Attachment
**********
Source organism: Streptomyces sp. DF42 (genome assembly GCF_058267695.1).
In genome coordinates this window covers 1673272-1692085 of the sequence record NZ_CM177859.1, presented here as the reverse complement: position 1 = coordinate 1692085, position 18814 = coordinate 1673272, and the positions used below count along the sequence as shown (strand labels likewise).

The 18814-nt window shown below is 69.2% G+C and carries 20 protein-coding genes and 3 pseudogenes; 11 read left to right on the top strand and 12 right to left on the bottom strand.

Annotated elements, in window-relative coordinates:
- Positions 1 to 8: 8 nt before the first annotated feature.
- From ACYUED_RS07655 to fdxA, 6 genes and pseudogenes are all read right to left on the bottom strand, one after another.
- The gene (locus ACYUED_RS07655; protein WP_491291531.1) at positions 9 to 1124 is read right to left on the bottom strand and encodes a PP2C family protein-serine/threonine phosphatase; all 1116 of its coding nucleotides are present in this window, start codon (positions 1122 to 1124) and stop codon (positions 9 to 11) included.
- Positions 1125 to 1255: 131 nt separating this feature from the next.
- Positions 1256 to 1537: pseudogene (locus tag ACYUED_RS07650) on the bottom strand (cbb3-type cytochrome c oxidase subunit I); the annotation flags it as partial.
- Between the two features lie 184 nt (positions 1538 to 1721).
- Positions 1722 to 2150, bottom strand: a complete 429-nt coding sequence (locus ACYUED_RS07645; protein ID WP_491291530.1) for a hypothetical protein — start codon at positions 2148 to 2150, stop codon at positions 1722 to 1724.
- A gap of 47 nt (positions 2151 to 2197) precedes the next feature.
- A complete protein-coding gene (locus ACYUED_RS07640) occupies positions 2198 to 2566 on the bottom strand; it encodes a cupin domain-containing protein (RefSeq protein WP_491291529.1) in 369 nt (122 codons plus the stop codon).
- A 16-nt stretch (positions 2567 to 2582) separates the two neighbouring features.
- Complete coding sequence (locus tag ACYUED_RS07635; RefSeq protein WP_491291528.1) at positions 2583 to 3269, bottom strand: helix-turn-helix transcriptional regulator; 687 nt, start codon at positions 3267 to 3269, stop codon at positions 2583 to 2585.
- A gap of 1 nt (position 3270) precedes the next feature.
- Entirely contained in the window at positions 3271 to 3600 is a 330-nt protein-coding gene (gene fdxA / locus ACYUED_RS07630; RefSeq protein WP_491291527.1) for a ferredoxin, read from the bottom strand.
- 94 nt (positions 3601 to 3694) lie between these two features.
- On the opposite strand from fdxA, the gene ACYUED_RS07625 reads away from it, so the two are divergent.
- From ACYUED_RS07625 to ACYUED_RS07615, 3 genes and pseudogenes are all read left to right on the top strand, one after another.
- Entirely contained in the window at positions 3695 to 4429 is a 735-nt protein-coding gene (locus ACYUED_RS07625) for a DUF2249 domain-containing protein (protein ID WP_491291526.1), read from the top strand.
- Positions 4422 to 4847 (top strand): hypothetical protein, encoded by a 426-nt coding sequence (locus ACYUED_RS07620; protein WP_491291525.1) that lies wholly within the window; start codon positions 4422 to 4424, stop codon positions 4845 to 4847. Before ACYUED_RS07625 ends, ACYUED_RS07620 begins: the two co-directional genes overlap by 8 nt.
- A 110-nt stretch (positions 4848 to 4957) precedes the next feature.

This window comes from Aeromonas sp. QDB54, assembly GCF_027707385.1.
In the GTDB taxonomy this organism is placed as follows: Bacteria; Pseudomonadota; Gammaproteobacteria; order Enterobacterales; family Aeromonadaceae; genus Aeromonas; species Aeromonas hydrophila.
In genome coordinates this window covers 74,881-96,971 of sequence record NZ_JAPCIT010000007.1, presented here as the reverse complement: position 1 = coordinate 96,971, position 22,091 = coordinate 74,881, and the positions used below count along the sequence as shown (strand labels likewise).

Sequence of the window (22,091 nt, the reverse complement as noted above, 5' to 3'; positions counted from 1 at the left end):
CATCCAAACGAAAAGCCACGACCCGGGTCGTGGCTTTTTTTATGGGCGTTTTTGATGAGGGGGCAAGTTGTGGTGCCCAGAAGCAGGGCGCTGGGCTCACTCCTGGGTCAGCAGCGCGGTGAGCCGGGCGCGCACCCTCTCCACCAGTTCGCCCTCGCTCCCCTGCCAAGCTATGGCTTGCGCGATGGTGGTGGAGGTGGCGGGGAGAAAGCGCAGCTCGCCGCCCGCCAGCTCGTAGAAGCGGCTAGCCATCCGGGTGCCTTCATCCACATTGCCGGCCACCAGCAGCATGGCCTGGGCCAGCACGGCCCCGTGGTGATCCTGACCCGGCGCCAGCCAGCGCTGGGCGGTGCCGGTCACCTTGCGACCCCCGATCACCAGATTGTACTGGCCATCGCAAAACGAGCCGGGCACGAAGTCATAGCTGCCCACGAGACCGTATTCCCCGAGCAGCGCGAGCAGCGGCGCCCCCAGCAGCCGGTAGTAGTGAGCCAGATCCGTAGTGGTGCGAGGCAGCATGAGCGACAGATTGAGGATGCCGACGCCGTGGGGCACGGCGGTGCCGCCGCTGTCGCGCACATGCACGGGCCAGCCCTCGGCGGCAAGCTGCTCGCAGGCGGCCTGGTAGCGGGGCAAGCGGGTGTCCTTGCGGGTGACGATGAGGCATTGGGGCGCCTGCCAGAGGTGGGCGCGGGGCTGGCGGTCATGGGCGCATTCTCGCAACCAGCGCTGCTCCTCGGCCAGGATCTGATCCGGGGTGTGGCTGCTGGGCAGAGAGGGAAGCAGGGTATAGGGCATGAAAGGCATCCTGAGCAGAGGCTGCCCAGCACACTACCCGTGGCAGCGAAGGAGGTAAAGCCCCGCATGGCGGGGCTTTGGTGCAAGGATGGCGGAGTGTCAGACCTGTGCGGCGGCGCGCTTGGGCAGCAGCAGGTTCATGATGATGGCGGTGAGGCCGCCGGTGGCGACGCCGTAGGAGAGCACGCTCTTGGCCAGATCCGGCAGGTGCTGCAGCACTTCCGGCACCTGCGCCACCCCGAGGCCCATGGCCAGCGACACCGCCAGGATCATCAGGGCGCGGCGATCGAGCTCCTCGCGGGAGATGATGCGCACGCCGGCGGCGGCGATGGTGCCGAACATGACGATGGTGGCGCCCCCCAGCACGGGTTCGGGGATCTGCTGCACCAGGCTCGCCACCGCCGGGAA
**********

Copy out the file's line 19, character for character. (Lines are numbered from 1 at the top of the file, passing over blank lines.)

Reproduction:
- On the opposite strand from fdxA, the gene ACYUED_RS07625 reads away from it, so the two are divergent.